How can we make sure we still lead the pack when we are not quite sure where we are going?

Change is opportunity

With no defined course, just one that is striving for success, you can not be thrown off track. Instead you are only presented with additional choices that you could choose to ignore or turn into an opportunity. I did try to put it into my own words but our scholarly friend John Schaar summed it up much better than me.

    ‘The future is not some place we are going, but one we are creating. The paths are not to be found, but made. And the activity of making them changes both the maker and their destination.’ 

Flexibility is more than nimble hamstrings.

The ability to take advantage of opportunities that present themselves requires absorbing and adapting to change. This means switching direction without creating a tidal wave of clutter around you. Having less loose ends, unanswered emails, and dirty washing. So that we are not too busy sorting out our ‘stuff’ to notice an opportunity when it comes along.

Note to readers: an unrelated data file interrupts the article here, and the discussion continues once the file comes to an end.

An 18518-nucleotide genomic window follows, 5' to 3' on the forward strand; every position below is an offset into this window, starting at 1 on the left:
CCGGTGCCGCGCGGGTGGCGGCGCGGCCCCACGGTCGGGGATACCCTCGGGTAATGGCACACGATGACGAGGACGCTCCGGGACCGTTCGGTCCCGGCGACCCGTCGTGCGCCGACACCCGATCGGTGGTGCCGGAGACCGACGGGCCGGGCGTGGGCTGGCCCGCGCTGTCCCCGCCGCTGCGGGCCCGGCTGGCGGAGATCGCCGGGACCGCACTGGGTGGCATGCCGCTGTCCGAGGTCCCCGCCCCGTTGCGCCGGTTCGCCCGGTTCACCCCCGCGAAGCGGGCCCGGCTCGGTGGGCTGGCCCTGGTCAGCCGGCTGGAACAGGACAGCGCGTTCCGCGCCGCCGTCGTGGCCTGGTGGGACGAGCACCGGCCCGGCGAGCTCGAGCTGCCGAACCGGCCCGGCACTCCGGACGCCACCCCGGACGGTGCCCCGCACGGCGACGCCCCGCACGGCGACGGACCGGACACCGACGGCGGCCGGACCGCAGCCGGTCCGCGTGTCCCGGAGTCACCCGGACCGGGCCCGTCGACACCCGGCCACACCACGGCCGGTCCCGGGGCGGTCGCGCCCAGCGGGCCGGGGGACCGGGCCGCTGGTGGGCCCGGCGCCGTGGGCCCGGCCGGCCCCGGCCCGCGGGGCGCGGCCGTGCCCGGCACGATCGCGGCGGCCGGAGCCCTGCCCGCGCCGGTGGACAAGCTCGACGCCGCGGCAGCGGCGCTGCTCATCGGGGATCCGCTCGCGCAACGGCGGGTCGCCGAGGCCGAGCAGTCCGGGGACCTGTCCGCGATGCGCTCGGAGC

So I think it is good to be a little lost and not know exactly what you are after. That way you won’t miss something great if it comes along because you are too focussed on where you want to get too.

I think I am a good example of this. Often considered a little erratic with a confused career path. I moved through a bachelor of science and a bachelor of commerce, into an online startup for a couple of years, trading that in for two years of travel, back for a soul destructing session in a satellite company, into non-profit for a few years, dabbling in a masters of international development, and now working in the most exciting enterprise social network company yet. So although it may sound like I am not going anywhere in particular, perhaps instead I am going everywhere. I was never really lost. I was really just keeping my eyes open for opportunity. Sounds pretty good to me.


For the month of March I am writing a blog post every day as part of #b03. Thanks to Steve for the challenge.